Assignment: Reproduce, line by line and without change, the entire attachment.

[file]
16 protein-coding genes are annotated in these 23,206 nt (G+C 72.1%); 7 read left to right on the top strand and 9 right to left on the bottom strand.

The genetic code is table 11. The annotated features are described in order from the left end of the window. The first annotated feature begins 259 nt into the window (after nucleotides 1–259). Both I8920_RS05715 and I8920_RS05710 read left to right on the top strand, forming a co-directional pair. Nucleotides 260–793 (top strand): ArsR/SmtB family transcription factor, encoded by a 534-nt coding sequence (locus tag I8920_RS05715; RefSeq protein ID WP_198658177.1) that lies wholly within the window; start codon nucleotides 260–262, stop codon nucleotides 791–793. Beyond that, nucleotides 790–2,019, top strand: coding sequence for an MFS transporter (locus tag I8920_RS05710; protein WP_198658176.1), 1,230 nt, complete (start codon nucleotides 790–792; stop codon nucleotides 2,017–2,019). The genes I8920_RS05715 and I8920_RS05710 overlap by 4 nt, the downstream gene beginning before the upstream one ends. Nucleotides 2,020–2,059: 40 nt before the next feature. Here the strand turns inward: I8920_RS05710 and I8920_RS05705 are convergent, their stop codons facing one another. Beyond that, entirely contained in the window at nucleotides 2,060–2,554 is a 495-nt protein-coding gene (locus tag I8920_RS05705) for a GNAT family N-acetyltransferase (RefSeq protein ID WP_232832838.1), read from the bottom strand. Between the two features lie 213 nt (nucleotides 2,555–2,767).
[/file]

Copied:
16 protein-coding genes are annotated in these 23,206 nt (G+C 72.1%); 7 read left to right on the top strand and 9 right to left on the bottom strand.

The genetic code is table 11. The annotated features are described in order from the left end of the window. The first annotated feature begins 259 nt into the window (after nucleotides 1–259). Both I8920_RS05715 and I8920_RS05710 read left to right on the top strand, forming a co-directional pair. Nucleotides 260–793 (top strand): ArsR/SmtB family transcription factor, encoded by a 534-nt coding sequence (locus tag I8920_RS05715; RefSeq protein ID WP_198658177.1) that lies wholly within the window; start codon nucleotides 260–262, stop codon nucleotides 791–793. Beyond that, nucleotides 790–2,019, top strand: coding sequence for an MFS transporter (locus tag I8920_RS05710; protein WP_198658176.1), 1,230 nt, complete (start codon nucleotides 790–792; stop codon nucleotides 2,017–2,019). The genes I8920_RS05715 and I8920_RS05710 overlap by 4 nt, the downstream gene beginning before the upstream one ends. Nucleotides 2,020–2,059: 40 nt before the next feature. Here the strand turns inward: I8920_RS05710 and I8920_RS05705 are convergent, their stop codons facing one another. Beyond that, entirely contained in the window at nucleotides 2,060–2,554 is a 495-nt protein-coding gene (locus tag I8920_RS05705) for a GNAT family N-acetyltransferase (RefSeq protein ID WP_232832838.1), read from the bottom strand. Between the two features lie 213 nt (nucleotides 2,555–2,767).